God allows these hard things in our lives in order to produce faith in us. He is shaping us into godly examples of faith, to be His testimony to a faithless, ungodly age.

I firmly believe every step I take is ordained by our heavenly Father and He would never lead me to the brink of a difficult situation only to abandon me. He would not say, "Okay, David, I've directed you up to this point. Now you're on your own."

No! God is absolutely faithful to His children, in every crisis. He is always asking us, "Will you be one I've been searching for, one who will not panic, who will not charge Me with forsaking, abandoning and hurting My children? Will you stand still in your crisis and trust Me to see you through?"


by Gary Wilkerson | October 1, 2012

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When I was a boy my father taught me one of the best faith-lessons I have ever learned. “Son, the hardest part of faith is always the last half hour. When you feel like giving up; when you feel that your life is off track; when you don’t hear from God anymore, just hold on — because the last half hour is the hardest part of faith.”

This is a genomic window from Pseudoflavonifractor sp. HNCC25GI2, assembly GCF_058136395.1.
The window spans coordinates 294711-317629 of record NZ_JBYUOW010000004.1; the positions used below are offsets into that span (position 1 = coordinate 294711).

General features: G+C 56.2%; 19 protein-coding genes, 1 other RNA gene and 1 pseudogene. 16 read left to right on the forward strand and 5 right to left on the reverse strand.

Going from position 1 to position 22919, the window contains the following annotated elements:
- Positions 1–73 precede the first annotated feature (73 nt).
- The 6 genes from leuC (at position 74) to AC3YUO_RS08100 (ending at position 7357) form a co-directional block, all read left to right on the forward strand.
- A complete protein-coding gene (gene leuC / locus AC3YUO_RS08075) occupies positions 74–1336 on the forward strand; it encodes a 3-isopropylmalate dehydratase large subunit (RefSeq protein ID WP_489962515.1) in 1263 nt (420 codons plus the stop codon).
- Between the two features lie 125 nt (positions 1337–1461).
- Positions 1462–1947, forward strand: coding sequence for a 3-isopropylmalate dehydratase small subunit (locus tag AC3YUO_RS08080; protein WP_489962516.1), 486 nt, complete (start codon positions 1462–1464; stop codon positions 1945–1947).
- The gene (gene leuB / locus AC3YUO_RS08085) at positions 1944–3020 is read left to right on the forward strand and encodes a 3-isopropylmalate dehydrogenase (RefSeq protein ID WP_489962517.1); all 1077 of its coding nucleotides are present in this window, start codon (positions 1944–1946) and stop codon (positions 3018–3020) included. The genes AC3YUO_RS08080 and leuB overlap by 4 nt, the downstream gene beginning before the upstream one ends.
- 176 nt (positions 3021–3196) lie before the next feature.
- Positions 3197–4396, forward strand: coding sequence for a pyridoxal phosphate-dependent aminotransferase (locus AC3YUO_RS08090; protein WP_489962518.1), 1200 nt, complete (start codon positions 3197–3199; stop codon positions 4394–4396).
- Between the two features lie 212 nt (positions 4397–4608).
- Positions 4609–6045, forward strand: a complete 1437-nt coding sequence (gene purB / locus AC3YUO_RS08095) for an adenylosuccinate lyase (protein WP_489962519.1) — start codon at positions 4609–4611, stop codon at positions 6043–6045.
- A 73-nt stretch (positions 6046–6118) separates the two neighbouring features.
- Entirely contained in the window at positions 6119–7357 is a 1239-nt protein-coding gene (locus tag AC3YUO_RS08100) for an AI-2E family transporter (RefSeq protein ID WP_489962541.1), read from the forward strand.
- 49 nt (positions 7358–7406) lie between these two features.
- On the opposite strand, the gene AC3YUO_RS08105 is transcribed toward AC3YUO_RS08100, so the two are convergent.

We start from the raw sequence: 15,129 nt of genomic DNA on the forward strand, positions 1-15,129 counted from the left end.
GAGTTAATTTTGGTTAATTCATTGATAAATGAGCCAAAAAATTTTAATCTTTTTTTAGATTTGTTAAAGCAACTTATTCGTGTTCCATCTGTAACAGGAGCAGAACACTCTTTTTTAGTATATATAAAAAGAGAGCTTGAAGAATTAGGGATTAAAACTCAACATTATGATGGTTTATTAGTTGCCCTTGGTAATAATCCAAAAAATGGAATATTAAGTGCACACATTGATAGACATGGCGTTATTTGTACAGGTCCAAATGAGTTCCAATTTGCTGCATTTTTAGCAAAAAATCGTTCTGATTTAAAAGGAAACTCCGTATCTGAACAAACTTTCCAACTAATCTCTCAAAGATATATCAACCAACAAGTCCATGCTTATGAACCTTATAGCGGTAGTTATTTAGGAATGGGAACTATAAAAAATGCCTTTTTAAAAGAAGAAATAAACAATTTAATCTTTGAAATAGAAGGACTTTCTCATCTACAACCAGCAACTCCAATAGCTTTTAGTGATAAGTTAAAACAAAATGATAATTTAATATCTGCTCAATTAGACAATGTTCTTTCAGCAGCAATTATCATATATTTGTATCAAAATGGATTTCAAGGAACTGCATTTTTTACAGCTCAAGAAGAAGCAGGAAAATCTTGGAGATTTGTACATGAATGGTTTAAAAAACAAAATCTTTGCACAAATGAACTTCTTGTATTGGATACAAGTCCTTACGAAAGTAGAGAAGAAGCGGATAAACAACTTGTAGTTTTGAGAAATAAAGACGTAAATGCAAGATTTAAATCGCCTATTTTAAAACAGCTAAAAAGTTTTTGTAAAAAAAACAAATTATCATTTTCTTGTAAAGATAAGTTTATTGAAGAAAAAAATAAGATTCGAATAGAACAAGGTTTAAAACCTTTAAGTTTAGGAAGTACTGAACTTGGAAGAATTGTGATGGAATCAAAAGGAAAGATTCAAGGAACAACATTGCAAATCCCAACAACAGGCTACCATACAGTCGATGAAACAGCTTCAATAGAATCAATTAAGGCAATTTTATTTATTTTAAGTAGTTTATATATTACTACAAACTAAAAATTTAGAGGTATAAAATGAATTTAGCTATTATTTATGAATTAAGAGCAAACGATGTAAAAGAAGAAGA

Have you ever driven on a long journey? You go hundreds of miles and the trip is going just fine. Finally you see a sign that says your destination is just 30 miles down the road. That last 30 miles can seem almost as long as the 500 miles you have just traveled. The last half hour of a journey is sometimes the hardest because you’re almost there and you have to hold on just a little longer.

“For you have need of endurance, so that when you have done the will of God you may receive what is promised” (Hebrews 10:36, ESV).

I know some of you feel like giving up but I want to encourage you to hold on just a little longer. You feel like the dream is not going to come to reality but God is saying to you, “Just hold on, child. Hold on, church. Hold on a few more minutes. Hold on a few more weeks — because your victory is just around the corner!”